Tuesday, February 21, 2012
Irish Basketball and Hockey Teams are Polar Opposites
It's hard to believe how drastically different Notre Dame's men's basketball and hockey programs have performed relative to preseason expectations
Hockey was supposed to be a lock as a national title contender. In fact, in some polls they were ranked #1 entering the season.
Basketball, on the other hand, was left for dead entering the year with the graduation of Ben Hansbrough and Ty Nash and early departure of Carleton Scott as he (unsuccessfully) tested the NBA waters. For these reasons, the Irish were picked to finish in the bottom half of the Big East conference and nowhere near the top 25. Tim Abromaitis, seemingly the lone reason for hope, tore his ACL early in the season and it appeared the Irish wouldn't even have a shot at the NIT.
Both teams are more than halfway through their respective seasons and it is abundantly clear that games are not played on paper.
Starting with the hockey program, after starting out the year strong with series splits against Minnesota-Duluth and Ohio State the Irish appeared to be gaining momentum with a 3-2 OT win against Boston College that extending their unbeaten streak to 9 games. Shortly thereafter, though, they would fall in 4 straight contests.
With a couple wins around New Year's hope still remained for a competitive Irish squad. But a falling in a weekend sweep to Western Michigan in mid-January was a reminder that this team is far from complete. Most recently, back-to-back series losses against Ferris State (#1) and Miami (OH) helped the Irish to its current five game losing streak.
Two games remain against Michigan State before CCHA playoffs begin. It will take a small miracle, such as splitting against the Spartans and at least making it to the CCHA conference finals, for Notre Dame to earn an NCAA Tournament bid. Needless to say, head coach Jeff Jackson won't be up for any awards this year after unless he has some magic left up his sleeves.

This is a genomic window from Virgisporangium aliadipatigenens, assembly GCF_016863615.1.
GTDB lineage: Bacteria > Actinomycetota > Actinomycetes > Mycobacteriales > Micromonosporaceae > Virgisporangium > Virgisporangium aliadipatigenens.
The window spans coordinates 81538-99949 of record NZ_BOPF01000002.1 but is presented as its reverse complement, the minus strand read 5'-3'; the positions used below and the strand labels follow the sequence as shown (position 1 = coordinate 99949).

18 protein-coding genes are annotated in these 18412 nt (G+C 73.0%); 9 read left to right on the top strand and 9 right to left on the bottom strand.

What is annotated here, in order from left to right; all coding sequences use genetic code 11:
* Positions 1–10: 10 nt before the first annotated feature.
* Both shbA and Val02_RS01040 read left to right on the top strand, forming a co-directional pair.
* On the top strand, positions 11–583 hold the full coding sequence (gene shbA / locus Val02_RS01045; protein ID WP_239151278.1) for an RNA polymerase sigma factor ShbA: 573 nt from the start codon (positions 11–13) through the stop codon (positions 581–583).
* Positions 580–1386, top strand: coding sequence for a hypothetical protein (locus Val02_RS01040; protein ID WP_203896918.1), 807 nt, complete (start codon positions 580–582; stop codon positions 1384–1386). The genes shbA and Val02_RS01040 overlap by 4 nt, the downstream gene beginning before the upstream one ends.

Mike Brey has probably gotten more out of his group of players than any other NCAA Men's Basketball coach this season. After the aforementioned circumstances losing four of his top players from last season's team, there was virtually no possible way the Irish could earn an NIT bid, let alone an NCAA Tournament bid.
On the heels of an eight-game winning streak, though, Brey has his club primed for a mid-level seed in the NCAA Tournament. As of this post, Joe Lunardi's Bracketology has the Irish as a 6 seed.
The improbable streak started with an upset of then #1 Syracuse and includes home victories against Marquette, Depaul and Rutgers and road triumphs at Seton Hall, Connecticut, West Virginia and Villanova. Last Saturday, it appeared the streak would end at 7 games as the Irish trailed by 20 at the half at Villanova. Resilient as they've been throughout the season, though, they clawed back and emerged victorious in an overtime thriller.
Next up for Mike Brey's squad is Bob Huggins' West Virginia squad, who narrowly lost to the Irish two weeks ago.
Work Left To Do
I actually was hesitant to even post about the basketball team as I am quite superstitious, but they have been truly too remarkable to ignore any longer. Perhaps I've paid too much attention to hockey this year, but with so much anticipation and with the added bonus of breaking in a new facility how could they be left in the dark?
Suffice it to say, both teams have cannot lose focus during this critical stretch in their seasons. For basketball, they need to keep winning games and make a run in the Big East tournament to secure a strong seed in the NCAA Tournament. Hockey has much more work cut out if it hopes to attain its lofty pre-season goals, but if any team can do it it is one led by Jeff Jackson. After all, it was an improbable late season burst in 2008 the led Notre Dame to its first ever Frozen Four appearance.
Good luck to both squads as they look to put strong finishing touches on very divergent seasons.
Oh, and good luck to the Women's Basketball team as they look to secure their first Big East regular season title since 2001, when they shared with the Connecticut Huskies en route to the school's first ever Women's Basketball National Championship. Two words: Skylar Diggins.